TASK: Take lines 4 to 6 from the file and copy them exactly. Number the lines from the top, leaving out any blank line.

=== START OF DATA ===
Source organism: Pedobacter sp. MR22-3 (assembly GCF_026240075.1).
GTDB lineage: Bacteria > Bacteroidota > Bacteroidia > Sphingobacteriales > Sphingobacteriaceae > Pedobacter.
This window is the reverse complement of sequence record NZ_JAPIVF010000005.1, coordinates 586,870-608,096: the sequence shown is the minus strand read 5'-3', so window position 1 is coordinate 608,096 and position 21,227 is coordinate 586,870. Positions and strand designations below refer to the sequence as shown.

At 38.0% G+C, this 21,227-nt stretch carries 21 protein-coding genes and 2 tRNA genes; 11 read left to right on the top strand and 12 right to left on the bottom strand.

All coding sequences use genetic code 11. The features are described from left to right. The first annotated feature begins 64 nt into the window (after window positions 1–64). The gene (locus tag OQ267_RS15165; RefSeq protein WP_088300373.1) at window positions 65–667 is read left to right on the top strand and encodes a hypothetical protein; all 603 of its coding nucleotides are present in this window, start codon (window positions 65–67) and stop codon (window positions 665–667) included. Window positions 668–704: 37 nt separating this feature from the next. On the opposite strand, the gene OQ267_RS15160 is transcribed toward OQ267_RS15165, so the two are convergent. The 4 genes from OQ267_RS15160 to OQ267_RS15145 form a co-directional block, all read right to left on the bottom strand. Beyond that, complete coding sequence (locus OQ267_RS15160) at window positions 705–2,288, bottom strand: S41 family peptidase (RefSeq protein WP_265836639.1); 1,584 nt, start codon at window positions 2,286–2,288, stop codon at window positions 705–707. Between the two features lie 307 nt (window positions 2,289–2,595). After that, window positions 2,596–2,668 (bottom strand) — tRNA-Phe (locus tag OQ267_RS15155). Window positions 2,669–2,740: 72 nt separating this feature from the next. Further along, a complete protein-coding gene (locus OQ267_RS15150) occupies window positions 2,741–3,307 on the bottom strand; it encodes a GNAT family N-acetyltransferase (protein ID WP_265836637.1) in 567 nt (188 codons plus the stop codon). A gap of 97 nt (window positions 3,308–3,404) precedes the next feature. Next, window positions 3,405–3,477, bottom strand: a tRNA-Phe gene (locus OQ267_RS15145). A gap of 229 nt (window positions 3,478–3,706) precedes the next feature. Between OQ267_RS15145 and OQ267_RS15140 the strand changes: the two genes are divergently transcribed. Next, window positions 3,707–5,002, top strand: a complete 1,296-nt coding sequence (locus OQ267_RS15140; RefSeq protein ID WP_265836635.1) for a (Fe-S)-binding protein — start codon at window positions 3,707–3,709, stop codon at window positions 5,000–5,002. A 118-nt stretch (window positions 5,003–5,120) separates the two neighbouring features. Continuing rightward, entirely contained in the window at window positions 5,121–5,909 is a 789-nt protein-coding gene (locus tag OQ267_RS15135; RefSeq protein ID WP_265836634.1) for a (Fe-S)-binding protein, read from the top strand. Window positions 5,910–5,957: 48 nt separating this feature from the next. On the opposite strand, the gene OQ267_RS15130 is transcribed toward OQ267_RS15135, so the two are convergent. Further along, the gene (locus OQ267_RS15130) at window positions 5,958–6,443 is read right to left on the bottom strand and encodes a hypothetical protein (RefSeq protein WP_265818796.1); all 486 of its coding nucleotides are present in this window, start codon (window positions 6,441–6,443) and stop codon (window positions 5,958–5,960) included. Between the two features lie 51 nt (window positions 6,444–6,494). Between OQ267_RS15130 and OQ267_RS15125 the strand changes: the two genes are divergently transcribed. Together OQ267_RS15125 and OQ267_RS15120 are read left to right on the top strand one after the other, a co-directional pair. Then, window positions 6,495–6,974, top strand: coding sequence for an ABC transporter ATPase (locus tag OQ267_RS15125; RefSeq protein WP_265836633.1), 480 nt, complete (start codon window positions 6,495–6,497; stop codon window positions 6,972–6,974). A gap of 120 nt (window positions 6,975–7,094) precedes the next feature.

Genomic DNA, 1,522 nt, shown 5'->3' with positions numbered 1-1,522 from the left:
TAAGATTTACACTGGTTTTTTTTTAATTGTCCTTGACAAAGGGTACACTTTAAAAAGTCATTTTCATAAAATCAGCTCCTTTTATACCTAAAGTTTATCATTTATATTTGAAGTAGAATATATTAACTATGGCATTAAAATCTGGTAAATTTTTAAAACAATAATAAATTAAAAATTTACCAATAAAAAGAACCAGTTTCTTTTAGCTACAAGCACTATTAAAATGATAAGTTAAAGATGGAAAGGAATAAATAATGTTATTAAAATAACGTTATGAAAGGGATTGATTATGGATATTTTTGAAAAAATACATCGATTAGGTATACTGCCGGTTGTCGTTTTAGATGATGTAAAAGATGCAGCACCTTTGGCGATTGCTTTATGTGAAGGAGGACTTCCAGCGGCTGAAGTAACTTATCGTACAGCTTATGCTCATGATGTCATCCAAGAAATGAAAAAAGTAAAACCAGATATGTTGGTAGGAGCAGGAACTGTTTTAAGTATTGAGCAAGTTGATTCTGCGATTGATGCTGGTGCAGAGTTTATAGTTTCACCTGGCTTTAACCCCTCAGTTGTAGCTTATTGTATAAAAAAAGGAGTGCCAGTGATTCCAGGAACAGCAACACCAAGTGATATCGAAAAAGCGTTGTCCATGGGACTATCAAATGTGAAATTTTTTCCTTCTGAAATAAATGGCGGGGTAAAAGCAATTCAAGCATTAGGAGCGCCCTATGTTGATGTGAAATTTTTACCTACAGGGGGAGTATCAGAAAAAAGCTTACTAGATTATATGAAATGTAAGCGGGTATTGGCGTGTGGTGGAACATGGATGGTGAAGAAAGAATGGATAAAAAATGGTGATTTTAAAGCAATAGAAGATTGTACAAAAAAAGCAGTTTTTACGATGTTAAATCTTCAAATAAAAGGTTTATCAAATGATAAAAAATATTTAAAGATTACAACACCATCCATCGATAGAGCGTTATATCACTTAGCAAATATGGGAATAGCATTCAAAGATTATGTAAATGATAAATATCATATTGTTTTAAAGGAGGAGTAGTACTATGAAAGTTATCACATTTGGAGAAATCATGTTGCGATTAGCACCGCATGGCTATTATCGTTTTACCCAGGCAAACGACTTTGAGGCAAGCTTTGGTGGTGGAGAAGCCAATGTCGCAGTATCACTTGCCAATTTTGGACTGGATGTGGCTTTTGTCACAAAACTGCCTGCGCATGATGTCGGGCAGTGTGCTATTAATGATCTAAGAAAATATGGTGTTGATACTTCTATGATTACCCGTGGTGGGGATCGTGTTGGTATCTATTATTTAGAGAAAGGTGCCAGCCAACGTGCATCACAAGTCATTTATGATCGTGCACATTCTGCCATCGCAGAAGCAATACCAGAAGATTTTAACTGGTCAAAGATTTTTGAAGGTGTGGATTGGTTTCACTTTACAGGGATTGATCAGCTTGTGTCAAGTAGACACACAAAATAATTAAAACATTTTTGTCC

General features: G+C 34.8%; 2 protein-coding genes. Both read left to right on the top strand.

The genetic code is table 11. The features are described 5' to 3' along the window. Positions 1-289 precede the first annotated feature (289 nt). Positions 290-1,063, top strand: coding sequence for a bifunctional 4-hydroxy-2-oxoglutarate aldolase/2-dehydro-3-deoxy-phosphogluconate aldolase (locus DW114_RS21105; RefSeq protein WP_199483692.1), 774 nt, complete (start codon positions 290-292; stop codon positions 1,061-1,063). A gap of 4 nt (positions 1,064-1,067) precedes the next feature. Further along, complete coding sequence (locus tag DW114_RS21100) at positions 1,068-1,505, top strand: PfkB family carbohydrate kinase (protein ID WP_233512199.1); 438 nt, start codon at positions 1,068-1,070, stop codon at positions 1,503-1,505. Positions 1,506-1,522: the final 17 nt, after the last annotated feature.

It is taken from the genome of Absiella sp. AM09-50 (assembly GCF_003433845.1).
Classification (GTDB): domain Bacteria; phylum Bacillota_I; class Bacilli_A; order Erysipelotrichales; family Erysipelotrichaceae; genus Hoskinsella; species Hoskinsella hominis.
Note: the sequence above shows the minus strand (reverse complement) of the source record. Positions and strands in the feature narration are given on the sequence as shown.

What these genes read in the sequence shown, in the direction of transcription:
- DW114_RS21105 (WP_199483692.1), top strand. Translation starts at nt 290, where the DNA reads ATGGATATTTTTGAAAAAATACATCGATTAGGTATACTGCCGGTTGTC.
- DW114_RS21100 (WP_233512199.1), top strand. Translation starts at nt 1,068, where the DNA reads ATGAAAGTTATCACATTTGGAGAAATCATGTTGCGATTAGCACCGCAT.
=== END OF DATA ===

At 38.0% G+C, this 21,227-nt stretch carries 21 protein-coding genes and 2 tRNA genes; 11 read left to right on the top strand and 12 right to left on the bottom strand.

All coding sequences use genetic code 11. The features are described from left to right. The first annotated feature begins 64 nt into the window (after window positions 1–64). The gene (locus tag OQ267_RS15165; RefSeq protein WP_088300373.1) at window positions 65–667 is read left to right on the top strand and encodes a hypothetical protein; all 603 of its coding nucleotides are present in this window, start codon (window positions 65–67) and stop codon (window positions 665–667) included. Window positions 668–704: 37 nt separating this feature from the next. On the opposite strand, the gene OQ267_RS15160 is transcribed toward OQ267_RS15165, so the two are convergent. The 4 genes from OQ267_RS15160 to OQ267_RS15145 form a co-directional block, all read right to left on the bottom strand. Beyond that, complete coding sequence (locus OQ267_RS15160) at window positions 705–2,288, bottom strand: S41 family peptidase (RefSeq protein WP_265836639.1); 1,584 nt, start codon at window positions 2,286–2,288, stop codon at window positions 705–707. Between the two features lie 307 nt (window positions 2,289–2,595). After that, window positions 2,596–2,668 (bottom strand) — tRNA-Phe (locus tag OQ267_RS15155). Window positions 2,669–2,740: 72 nt separating this feature from the next. Further along, a complete protein-coding gene (locus OQ267_RS15150) occupies window positions 2,741–3,307 on the bottom strand; it encodes a GNAT family N-acetyltransferase (protein ID WP_265836637.1) in 567 nt (188 codons plus the stop codon). A gap of 97 nt (window positions 3,308–3,404) precedes the next feature. Next, window positions 3,405–3,477, bottom strand: a tRNA-Phe gene (locus OQ267_RS15145). A gap of 229 nt (window positions 3,478–3,706) precedes the next feature. Between OQ267_RS15145 and OQ267_RS15140 the strand changes: the two genes are divergently transcribed. Next, window positions 3,707–5,002, top strand: a complete 1,296-nt coding sequence (locus OQ267_RS15140; RefSeq protein ID WP_265836635.1) for a (Fe-S)-binding protein — start codon at window positions 3,707–3,709, stop codon at window positions 5,000–5,002. A 118-nt stretch (window positions 5,003–5,120) separates the two neighbouring features. Continuing rightward, entirely contained in the window at window positions 5,121–5,909 is a 789-nt protein-coding gene (locus tag OQ267_RS15135; RefSeq protein ID WP_265836634.1) for a (Fe-S)-binding protein, read from the top strand. Window positions 5,910–5,957: 48 nt separating this feature from the next. On the opposite strand, the gene OQ267_RS15130 is transcribed toward OQ267_RS15135, so the two are convergent. Further along, the gene (locus OQ267_RS15130) at window positions 5,958–6,443 is read right to left on the bottom strand and encodes a hypothetical protein (RefSeq protein WP_265818796.1); all 486 of its coding nucleotides are present in this window, start codon (window positions 6,441–6,443) and stop codon (window positions 5,958–5,960) included. Between the two features lie 51 nt (window positions 6,444–6,494). Between OQ267_RS15130 and OQ267_RS15125 the strand changes: the two genes are divergently transcribed. Together OQ267_RS15125 and OQ267_RS15120 are read left to right on the top strand one after the other, a co-directional pair. Then, window positions 6,495–6,974, top strand: coding sequence for an ABC transporter ATPase (locus tag OQ267_RS15125; RefSeq protein WP_265836633.1), 480 nt, complete (start codon window positions 6,495–6,497; stop codon window positions 6,972–6,974). A gap of 120 nt (window positions 6,975–7,094) precedes the next feature.

Genomic DNA, 1,522 nt, shown 5'->3' with positions numbered 1-1,522 from the left: